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ECONOMIST SAYS GOV’T SHOULD ADMIT BANKRUPTCY

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By Omar Bah

Respected Gambian economist and deputy secretary for external affairs of the opposition UDP, Lamin Manneh, has advised government to recognise and admit that the country is heading for bankruptcy.

Manneh was reacting to the Central Bank’s Monetary Policy Committee’s quarterly report which indicated that the Gambian currency has remained relatively stable against major currencies, despite demand-driven fluctuations in the foreign exchange market.

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The report also projected the country’s GDP growth prospect at over 5.0 percent for 2023.

In his reaction, Manneh, a former ADB staff told The Standard that the country is bankrupt and the earlier the government recognises that, the sooner it will be able to design recovery policies.

Manneh argued that any growth in the GDP as claimed by the CBG, should translate into enhanced economic well-being of Gambians, for whom the government is supposed to be working.

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He however added that the CBG is doing its best under difficult circumstances, even sometimes straying out of its traditional areas of competence to bail out the economy. “To a large extent, the CBG is playing fireman in a country suffering from self-inflicted economic woes but even though these efforts are commendable it must be careful not to stray into illegality,” he warned.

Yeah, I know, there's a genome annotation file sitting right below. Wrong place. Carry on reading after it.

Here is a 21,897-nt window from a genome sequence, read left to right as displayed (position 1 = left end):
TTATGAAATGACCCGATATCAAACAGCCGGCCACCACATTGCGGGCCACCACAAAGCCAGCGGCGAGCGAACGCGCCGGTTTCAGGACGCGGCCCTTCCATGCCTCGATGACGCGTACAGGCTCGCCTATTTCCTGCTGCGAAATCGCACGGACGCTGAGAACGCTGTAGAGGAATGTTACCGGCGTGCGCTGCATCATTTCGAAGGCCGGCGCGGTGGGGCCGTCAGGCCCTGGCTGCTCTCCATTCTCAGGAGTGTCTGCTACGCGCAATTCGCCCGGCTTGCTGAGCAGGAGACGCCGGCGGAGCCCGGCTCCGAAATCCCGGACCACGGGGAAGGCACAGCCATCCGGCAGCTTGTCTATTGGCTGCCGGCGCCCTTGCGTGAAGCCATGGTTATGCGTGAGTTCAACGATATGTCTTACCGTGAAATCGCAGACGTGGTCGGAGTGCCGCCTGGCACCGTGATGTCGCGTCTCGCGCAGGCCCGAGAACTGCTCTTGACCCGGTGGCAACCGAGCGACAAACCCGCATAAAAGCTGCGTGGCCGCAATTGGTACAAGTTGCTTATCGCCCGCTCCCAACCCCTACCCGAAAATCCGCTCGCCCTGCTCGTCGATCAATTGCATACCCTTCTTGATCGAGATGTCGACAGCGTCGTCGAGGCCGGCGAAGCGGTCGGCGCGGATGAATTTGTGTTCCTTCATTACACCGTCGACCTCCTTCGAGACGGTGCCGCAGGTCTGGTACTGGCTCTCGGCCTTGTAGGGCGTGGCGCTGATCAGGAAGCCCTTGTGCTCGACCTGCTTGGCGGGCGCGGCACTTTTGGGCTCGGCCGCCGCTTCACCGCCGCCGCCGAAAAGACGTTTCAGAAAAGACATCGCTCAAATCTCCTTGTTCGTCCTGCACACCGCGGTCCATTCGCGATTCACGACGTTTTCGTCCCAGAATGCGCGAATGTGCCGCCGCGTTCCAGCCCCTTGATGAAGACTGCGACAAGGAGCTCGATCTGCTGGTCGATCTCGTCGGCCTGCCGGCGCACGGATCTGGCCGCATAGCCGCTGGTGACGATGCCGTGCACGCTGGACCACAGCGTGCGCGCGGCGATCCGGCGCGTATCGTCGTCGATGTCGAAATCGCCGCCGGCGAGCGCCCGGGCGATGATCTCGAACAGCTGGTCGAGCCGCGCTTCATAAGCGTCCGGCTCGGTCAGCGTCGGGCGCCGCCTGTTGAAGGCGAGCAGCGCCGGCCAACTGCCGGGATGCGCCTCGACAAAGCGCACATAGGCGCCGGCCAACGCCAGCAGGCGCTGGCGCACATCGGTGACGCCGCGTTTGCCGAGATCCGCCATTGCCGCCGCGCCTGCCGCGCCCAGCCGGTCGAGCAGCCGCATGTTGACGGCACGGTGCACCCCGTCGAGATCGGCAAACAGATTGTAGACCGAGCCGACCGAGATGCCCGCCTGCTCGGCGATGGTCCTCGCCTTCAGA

Manneh added that the CBG’s primary responsibility is directing monetary policy, including inflation control and defence of the national currency, but currently, it seems to have opted for a certain amount of inflation to finance economic growth and now that inflation is running out of control, it does not have much control over economic development and growth, which are the responsibility of other sectors of government.

Manneh said the CBG’s report is intended more for development partners and less for Gambians.

“To break down the economic jargon for the average Gambian, the acclaimed GDP growth should translate into enhanced economic well-being of Gambians, for whom the government is supposed to be working. The dividends of growth should benefit Gambians; that is what inclusion is all about. Today, the vast majority of Gambians will not believe anyone who tells them that the country is doing well because they live the hardships on a daily basis. They know all too well how hard it is to put food on the family table or secure proper and affordable healthcare, pay for their utilities, send their children to school, pay their rent, and for the lucky ones, pay for the maintenance of their homes, particularly in this rainy season etc.

Manneh said no amount of spin will make Gambians believe otherwise. “They will not be taken in by the technical jargon we tend to throw around when we seek to intimidate and scare people from asking questions, for fear of sounding ignorant. No, the Gambian economy is not doing well, the tourism sector is not recovering, rather, it is crumbling under the damage inflicted by the Securiport charges and other ill-advised policies in the sector,” he said.

Manneh concluded: “Unfortunately for the CBG, and in spite of its efforts, this press release came at a very awkward moment. In this rainy season, when Gambians are frustrated with the difficulties of leaving their homes and getting to work, it is totally inappropriate to tell them that the country is doing well. For who? Caution is required when we float ideas and theories among Gambians with a view to convincing and or reassuring them. They are capable of discernment.”

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